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Liverpool fans’ guide to Ludogorets Razgrad (Sofia)

This is a story from the FSF archive – the FSF and Supporters Direct merged to become the FSA in 2019 – so this page may contain hyperlinks that do not work and/or have missing files. Our archived pages are not maintained and will not be updated.

If you are seeking a document regarding training or the development of your supporters’ organisation, please visit the live training and resource section of our website. if you need further assistance email: [email protected]

These FSF guides are intended to offer a quick snapshot of advice and info for fans ahead of their trips to Europe – if you have any specific questions about the city, how to get there, where to stay or anything else then simply email us your questions. Through our extensive network of contacts at Football Supporters Europe and experience of travelling across Europe ourselves, we will be able to answer just about any query you have. 

About the Stadium

Due to their ground not meeting Uefa requirements, Ludogorets will be playing their games at the Vasil Levski stadium, the Bulgarian national stadium. CSKA and city rivals Levski have both had to play there as their respective grounds don’t reach UEFA standards.

Both grounds are in Borisova Gradina (Boris’ Gardens) to the south-east of Sofia’s city centre. The Vasil Levski is a few hundred yards away from CSKA’s home stadium, and is closer to the city centre.

Liverpool fans are seated in block 43 and 44, sector G and should enter through entrances 23 and 24. Entrance is вход in Bulgarian. Disabled entrance is through entrance 1. To avoid missing the start of the match, get to the stadium early – entrances will open at 7.45pm, two hours before kick-off. Wheelchair disabled fans will be positioned on the front row to the right side of the team dugouts central area. Entrance is through the Main Central Number 1 entrance.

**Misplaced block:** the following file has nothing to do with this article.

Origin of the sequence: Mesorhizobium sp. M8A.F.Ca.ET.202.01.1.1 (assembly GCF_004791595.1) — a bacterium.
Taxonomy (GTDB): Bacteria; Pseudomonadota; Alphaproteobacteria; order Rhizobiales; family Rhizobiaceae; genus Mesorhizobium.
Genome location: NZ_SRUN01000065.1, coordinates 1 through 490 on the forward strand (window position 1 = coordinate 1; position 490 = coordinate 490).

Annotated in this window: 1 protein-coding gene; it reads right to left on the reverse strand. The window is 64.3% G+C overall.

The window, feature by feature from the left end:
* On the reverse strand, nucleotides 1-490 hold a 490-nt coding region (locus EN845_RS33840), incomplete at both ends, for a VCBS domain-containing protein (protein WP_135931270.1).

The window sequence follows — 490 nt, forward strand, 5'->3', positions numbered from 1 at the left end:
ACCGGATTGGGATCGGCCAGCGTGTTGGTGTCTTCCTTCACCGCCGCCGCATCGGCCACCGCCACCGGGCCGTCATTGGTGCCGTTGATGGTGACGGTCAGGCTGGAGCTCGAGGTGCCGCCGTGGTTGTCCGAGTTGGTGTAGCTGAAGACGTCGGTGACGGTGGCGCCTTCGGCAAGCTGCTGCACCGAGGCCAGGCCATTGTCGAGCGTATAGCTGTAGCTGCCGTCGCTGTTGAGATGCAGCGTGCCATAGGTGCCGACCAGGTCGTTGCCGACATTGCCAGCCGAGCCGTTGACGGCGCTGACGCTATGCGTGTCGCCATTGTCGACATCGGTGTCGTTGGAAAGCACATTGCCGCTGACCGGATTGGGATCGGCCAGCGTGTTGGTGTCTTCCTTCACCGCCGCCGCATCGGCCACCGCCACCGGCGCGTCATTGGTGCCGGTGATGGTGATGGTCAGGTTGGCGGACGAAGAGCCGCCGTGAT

About Sofia

Sofia, situated at the foot of Mount Vitosha, is the capital of Bulgaria and home to around 1.4 million people. Settlements have existed on this site for thousands of years, and the oldest remaining parts of the old town walls date back to the 7th century BC.

While some buildings remain from medieval times, including the 10th century Boyana Church (a UNESCO World Heritage site), the majority of the city is dominated by late 19th century architecture.

Because we’re incredibly helpful souls at the FSF, we’ve produced you your very own Google Map of Sofia, showing major landmarks, squares, and of course the stadia that are mentioned throughout this guide. Please note that when indicating pubs, we have simply identified the road that they are on, and these may not be the exact locations for the watering holes. Still, it gives you a good idea.

If you get into trouble in Sofia, the contact details for the British Embassy are:

British Embassy Sofia, 9 Moskovska Street, Sofia 1000, Bulgaria
Telephone: +359 (0)2 9339 222 (also for out of hours emergencies)
Office hours: Monday to Friday, 9am-5pm

The city is home to scores of museums, churches and popular attractions, far too many to list here. Some of the highlights include the Alexander Nevsky Cathedral (pictured below), the Bulgarian National Assembly (Parliament building) on Narodno Sabranie Square, the National Theatre on Dyakon Ignatii Street, and theNational Palace of Culture on Bulgaria Square.